Also Aaron Burmeister (very strong contender in 2015 Iditarod) is represented by his younger brother while he gets surgery and therapy/recovery to fix the bad knee he really bunged up in the very rough 2014 Iditarod. He finished that race with a homemade splint and brace of sticks, duct tape and goodness knows what else but still well in the upper half!! That is the kind of grit these folks have. I met him at the ITC meeting in June and he is a really nice guy! I was very impressed. I hope to see him back on the trails in the future.

The SPK folks are sitting this one out and so are quite a few of the middle-Alaska racers but there are a couple more 300s to go yet. I need to research the rules and see if non-rookie entrants into the Iditarod really have to run one of the 300s. I do not think they do but am not sure. Speaking of the Iditarod, a friend in Alaska sent me an article indicating that the snow is pretty good on most of the regular route despite a warm dry season around Anchorage so it looks like the regular trail will be used this season. That is basically good news, I think, since there is a lot less trail on the Yukon River which is notorious for bitter cold--like they all contended with last year. Fifty below or more--that is enough to make my blood run ice cold!!

Monday, January 11, 2016

CB300 winding down

Although the trailing mushers will straggle in for some time the winners are long in and the middle of the pack has mostly crossed the finish line. Allen and Aliy came in 3rd and 4th. Considering that they are integrating a lot of younger and less experienced dogs into the teams as they develop their plans for the big races, that is pretty amazing. Allen dropped two of the twelve dogs he started with and Aliy finished with all twelve she had chosen. As always, they put the welfare of their dogs first and will not push on with a dog that might not be quite up to par.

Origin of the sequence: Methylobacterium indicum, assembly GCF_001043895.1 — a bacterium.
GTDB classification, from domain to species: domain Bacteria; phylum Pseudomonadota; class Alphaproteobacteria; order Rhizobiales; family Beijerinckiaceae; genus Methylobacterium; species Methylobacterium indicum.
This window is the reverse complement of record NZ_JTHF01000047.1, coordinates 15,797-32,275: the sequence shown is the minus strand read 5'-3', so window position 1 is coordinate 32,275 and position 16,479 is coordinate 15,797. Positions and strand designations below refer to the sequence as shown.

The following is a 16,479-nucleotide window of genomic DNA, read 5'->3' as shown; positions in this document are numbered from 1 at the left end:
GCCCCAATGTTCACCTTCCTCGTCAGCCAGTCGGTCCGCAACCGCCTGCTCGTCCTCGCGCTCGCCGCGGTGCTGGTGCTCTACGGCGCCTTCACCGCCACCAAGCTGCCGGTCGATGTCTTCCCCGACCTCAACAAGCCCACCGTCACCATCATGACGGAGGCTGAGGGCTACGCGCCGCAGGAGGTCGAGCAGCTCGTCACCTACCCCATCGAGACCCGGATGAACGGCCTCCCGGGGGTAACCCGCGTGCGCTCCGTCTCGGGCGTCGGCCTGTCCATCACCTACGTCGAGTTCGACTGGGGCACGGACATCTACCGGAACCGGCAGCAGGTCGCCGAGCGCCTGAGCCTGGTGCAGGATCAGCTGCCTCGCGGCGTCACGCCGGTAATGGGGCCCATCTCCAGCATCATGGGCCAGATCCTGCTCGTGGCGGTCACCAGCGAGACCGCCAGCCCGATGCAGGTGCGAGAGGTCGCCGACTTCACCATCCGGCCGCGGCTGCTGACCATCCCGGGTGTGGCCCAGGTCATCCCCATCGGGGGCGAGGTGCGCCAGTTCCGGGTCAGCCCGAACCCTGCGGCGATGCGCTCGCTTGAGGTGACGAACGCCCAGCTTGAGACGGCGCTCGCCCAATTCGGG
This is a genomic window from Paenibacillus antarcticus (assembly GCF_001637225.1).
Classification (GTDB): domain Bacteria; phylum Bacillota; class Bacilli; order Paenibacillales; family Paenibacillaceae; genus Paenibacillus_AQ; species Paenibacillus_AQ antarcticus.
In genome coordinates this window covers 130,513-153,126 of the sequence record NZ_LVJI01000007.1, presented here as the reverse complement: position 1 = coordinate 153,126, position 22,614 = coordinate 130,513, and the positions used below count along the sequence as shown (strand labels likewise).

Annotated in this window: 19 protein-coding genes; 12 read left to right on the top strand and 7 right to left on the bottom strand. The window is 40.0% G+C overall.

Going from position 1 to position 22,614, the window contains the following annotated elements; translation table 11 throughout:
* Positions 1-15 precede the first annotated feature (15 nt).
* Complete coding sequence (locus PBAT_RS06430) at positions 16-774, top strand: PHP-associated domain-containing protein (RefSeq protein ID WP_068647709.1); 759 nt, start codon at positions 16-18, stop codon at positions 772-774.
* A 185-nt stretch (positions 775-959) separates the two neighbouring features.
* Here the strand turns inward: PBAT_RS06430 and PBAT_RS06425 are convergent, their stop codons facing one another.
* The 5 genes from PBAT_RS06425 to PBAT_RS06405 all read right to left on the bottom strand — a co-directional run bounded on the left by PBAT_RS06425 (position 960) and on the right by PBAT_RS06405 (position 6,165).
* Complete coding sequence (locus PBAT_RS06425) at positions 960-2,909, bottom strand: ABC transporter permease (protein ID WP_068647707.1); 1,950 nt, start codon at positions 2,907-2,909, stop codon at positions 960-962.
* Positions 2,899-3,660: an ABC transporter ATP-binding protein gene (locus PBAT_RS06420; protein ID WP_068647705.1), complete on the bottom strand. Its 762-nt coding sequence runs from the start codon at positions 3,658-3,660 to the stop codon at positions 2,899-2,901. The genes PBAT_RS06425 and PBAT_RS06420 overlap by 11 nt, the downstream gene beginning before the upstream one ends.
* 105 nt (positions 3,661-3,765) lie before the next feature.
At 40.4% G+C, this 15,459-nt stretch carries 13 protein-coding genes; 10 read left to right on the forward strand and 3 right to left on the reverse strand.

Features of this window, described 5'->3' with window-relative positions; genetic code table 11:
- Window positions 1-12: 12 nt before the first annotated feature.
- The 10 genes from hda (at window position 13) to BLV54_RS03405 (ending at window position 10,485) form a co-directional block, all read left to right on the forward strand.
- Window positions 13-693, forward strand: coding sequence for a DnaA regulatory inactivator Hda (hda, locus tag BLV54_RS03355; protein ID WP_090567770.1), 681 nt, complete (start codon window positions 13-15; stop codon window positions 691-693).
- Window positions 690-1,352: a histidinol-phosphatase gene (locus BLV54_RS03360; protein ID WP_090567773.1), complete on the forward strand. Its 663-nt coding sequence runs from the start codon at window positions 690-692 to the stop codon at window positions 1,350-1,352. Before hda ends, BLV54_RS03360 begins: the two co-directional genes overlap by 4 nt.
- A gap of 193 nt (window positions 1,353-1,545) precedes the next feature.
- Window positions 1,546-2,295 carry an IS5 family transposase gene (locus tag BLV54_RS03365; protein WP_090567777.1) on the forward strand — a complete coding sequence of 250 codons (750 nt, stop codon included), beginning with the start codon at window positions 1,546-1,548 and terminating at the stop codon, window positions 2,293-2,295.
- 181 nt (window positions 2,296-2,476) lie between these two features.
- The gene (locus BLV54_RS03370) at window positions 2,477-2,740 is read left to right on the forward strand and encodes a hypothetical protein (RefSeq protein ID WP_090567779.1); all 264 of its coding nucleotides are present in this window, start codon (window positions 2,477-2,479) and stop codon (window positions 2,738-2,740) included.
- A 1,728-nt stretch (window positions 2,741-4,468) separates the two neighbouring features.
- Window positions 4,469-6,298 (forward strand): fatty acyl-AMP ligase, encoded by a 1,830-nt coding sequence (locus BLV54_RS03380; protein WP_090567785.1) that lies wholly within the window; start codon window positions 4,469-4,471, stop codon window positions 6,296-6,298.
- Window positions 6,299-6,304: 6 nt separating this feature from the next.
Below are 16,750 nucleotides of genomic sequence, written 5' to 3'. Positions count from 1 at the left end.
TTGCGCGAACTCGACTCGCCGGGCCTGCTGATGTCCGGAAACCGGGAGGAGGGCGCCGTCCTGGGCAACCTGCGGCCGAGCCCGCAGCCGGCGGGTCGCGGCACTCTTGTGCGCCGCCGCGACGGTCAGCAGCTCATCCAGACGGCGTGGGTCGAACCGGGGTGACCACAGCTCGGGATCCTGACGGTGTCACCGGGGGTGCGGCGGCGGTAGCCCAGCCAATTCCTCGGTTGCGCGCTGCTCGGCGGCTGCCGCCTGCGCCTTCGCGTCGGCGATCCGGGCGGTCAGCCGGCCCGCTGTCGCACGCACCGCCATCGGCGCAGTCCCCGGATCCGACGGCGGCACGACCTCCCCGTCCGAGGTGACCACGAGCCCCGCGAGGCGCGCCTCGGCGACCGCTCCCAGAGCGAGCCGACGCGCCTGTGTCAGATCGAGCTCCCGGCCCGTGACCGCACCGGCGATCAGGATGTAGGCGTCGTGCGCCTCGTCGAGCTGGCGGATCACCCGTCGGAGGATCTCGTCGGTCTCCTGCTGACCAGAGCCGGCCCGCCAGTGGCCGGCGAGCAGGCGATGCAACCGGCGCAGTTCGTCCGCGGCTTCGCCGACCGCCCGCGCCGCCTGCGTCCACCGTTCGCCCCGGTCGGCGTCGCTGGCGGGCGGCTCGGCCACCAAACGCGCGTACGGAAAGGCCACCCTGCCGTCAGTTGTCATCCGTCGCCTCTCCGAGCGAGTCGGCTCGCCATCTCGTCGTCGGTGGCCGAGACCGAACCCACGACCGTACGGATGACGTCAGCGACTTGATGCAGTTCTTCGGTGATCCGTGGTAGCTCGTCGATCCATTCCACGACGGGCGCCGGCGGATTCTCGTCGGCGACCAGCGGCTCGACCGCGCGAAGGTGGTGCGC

The first place winner was a relatively new young musher whose name was previously unknown to me. It appears that he will be one to watch--Matt Hall is his name. He placed 7th in the CB300 last year they say.

From the fact that mere minutes, almost seconds, separated the top four places, you can get a feel for how tight this race was. The second place winner was Ryne Olson, a newer young woman musher who served her apprenticeship as a dog handler at Allen and Aliy's SP kennel and has some dogs they raised. I know she has not yet run the Iditarod and I think finished the YQ last year as a rookie. I will research her since all the female mushers are on my radar She sounds like one to follow. There were a couple of other names that I will watch for too!

The top four came in as follows: Matt at 1:22.42, Ryne 1:22.59, Allen 1:23.24 and Aliy 1:23.49. The remaining of the forty eight racers are making their way down the trail, a number now across the line and resting. For the season's first major race, it was a good one and the weather mostly cooperated. It was a little warm but not too bad.

In passing, I note that Cowboys and Indians magazine had a short feature this month on Women of the Iditarod. At the risk of sounding like sour grapes, I was not impressed. The author featured Deedee Jonrowe which I cannot argue with but his other choices are arguable. His main mention of Aliy, for example, was how she broke a female spectator's arm last year in an arm wrestling bout after the race in Nome! That has hardly a dang thing to do with sled dog racing!! And he did not even mention Cindy Abbott who is the only female and perhaps only person to both climb Mount Everest and complete the Iditarod. Oh well, any publicity for these ladies and their sport is positive unless it is really slamming them.

More 300 milers coming soon and maybe other news from SPK, Deedee's camp and other female mushers so watch this page!

Saturday, January 9, 2016

Season's First major Race in progress